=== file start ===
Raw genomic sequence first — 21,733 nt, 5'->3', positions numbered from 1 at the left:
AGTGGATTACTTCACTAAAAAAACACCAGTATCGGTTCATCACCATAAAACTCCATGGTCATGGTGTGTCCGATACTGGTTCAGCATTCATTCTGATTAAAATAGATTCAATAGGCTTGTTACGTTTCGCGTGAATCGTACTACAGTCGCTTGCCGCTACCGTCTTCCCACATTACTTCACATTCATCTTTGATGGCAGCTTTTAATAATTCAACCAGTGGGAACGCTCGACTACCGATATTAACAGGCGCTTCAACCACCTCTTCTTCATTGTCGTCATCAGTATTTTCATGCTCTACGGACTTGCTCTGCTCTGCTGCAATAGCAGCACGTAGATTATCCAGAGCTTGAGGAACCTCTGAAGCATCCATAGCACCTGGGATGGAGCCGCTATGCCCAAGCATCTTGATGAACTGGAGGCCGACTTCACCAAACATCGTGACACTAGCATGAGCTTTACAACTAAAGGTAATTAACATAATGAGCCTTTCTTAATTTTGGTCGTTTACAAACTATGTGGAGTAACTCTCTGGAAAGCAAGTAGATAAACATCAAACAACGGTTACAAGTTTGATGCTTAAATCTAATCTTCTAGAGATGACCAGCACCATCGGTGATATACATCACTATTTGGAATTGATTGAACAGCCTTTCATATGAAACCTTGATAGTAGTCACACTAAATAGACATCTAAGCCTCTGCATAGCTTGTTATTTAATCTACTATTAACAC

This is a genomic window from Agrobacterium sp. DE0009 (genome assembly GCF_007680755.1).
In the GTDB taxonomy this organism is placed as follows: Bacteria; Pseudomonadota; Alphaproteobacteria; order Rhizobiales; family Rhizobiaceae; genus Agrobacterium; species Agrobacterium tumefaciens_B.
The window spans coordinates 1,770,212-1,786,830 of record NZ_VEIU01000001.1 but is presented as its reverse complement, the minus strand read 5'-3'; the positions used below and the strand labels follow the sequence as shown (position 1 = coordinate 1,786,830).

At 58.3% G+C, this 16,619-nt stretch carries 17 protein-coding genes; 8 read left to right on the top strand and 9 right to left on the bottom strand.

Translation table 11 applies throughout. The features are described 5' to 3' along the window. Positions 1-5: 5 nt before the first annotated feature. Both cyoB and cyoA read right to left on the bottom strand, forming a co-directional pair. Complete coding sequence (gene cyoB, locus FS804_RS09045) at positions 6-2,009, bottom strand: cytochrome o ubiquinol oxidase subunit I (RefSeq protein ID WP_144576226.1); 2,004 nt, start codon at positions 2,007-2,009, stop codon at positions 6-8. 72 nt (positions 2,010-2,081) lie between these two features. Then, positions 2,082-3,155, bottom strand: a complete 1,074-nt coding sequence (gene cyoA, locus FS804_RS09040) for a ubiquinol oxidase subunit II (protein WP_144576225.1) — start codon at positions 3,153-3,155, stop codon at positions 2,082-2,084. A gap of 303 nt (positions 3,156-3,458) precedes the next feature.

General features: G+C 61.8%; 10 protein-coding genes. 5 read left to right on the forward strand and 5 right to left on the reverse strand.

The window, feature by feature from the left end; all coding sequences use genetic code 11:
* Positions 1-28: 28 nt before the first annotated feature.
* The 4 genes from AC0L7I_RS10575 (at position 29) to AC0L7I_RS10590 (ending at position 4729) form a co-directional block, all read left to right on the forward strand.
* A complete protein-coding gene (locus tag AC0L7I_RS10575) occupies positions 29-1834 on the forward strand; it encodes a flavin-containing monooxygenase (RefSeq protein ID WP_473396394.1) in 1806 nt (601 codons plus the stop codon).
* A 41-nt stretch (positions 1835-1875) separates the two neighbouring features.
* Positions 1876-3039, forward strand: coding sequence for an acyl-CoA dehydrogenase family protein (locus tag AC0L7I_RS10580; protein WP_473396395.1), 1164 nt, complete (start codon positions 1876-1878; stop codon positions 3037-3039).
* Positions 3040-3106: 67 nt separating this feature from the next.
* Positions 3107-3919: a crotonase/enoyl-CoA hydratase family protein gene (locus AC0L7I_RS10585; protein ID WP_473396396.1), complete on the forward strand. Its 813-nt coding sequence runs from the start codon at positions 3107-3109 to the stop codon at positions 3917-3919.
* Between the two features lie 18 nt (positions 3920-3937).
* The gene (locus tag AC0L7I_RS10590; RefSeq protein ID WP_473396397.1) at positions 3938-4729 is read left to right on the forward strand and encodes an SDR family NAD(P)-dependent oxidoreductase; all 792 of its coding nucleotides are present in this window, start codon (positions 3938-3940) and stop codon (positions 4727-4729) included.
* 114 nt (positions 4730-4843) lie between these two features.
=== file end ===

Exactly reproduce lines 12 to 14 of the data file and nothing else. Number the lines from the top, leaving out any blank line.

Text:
* A complete protein-coding gene (locus tag AC0L7I_RS10575) occupies positions 29-1834 on the forward strand; it encodes a flavin-containing monooxygenase (RefSeq protein ID WP_473396394.1) in 1806 nt (601 codons plus the stop codon).
* A 41-nt stretch (positions 1835-1875) separates the two neighbouring features.
* Positions 1876-3039, forward strand: coding sequence for an acyl-CoA dehydrogenase family protein (locus tag AC0L7I_RS10580; protein WP_473396395.1), 1164 nt, complete (start codon positions 1876-1878; stop codon positions 3037-3039).